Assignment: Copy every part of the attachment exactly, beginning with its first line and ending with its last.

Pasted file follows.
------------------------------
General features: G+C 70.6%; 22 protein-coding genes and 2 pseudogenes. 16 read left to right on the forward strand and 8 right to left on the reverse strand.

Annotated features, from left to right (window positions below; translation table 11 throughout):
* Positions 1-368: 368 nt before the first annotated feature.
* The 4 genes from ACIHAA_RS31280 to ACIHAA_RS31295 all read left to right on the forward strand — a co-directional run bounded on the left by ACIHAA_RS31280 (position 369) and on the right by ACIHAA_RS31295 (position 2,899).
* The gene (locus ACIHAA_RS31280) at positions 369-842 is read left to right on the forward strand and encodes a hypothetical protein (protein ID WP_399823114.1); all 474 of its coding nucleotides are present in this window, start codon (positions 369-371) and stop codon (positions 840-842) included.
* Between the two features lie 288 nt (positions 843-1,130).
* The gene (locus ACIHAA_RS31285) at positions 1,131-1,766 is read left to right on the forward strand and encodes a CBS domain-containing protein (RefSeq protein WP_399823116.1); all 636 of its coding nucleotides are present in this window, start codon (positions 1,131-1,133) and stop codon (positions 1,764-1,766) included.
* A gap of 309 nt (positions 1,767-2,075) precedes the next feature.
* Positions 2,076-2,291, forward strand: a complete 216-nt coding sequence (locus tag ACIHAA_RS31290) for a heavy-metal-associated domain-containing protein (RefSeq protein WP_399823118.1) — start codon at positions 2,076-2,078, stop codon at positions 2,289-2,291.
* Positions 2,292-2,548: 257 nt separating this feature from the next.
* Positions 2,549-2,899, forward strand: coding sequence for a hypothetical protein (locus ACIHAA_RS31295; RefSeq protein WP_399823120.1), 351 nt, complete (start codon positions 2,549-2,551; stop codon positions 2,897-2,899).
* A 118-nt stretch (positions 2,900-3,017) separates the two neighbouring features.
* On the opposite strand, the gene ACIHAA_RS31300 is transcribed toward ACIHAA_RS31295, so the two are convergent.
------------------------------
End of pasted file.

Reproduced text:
General features: G+C 70.6%; 22 protein-coding genes and 2 pseudogenes. 16 read left to right on the forward strand and 8 right to left on the reverse strand.

Annotated features, from left to right (window positions below; translation table 11 throughout):
* Positions 1-368: 368 nt before the first annotated feature.
* The 4 genes from ACIHAA_RS31280 to ACIHAA_RS31295 all read left to right on the forward strand — a co-directional run bounded on the left by ACIHAA_RS31280 (position 369) and on the right by ACIHAA_RS31295 (position 2,899).
* The gene (locus ACIHAA_RS31280) at positions 369-842 is read left to right on the forward strand and encodes a hypothetical protein (protein ID WP_399823114.1); all 474 of its coding nucleotides are present in this window, start codon (positions 369-371) and stop codon (positions 840-842) included.
* Between the two features lie 288 nt (positions 843-1,130).
* The gene (locus ACIHAA_RS31285) at positions 1,131-1,766 is read left to right on the forward strand and encodes a CBS domain-containing protein (RefSeq protein WP_399823116.1); all 636 of its coding nucleotides are present in this window, start codon (positions 1,131-1,133) and stop codon (positions 1,764-1,766) included.
* A gap of 309 nt (positions 1,767-2,075) precedes the next feature.
* Positions 2,076-2,291, forward strand: a complete 216-nt coding sequence (locus tag ACIHAA_RS31290) for a heavy-metal-associated domain-containing protein (RefSeq protein WP_399823118.1) — start codon at positions 2,076-2,078, stop codon at positions 2,289-2,291.
* Positions 2,292-2,548: 257 nt separating this feature from the next.
* Positions 2,549-2,899, forward strand: coding sequence for a hypothetical protein (locus ACIHAA_RS31295; RefSeq protein WP_399823120.1), 351 nt, complete (start codon positions 2,549-2,551; stop codon positions 2,897-2,899).
* A 118-nt stretch (positions 2,900-3,017) separates the two neighbouring features.
* On the opposite strand, the gene ACIHAA_RS31300 is transcribed toward ACIHAA_RS31295, so the two are convergent.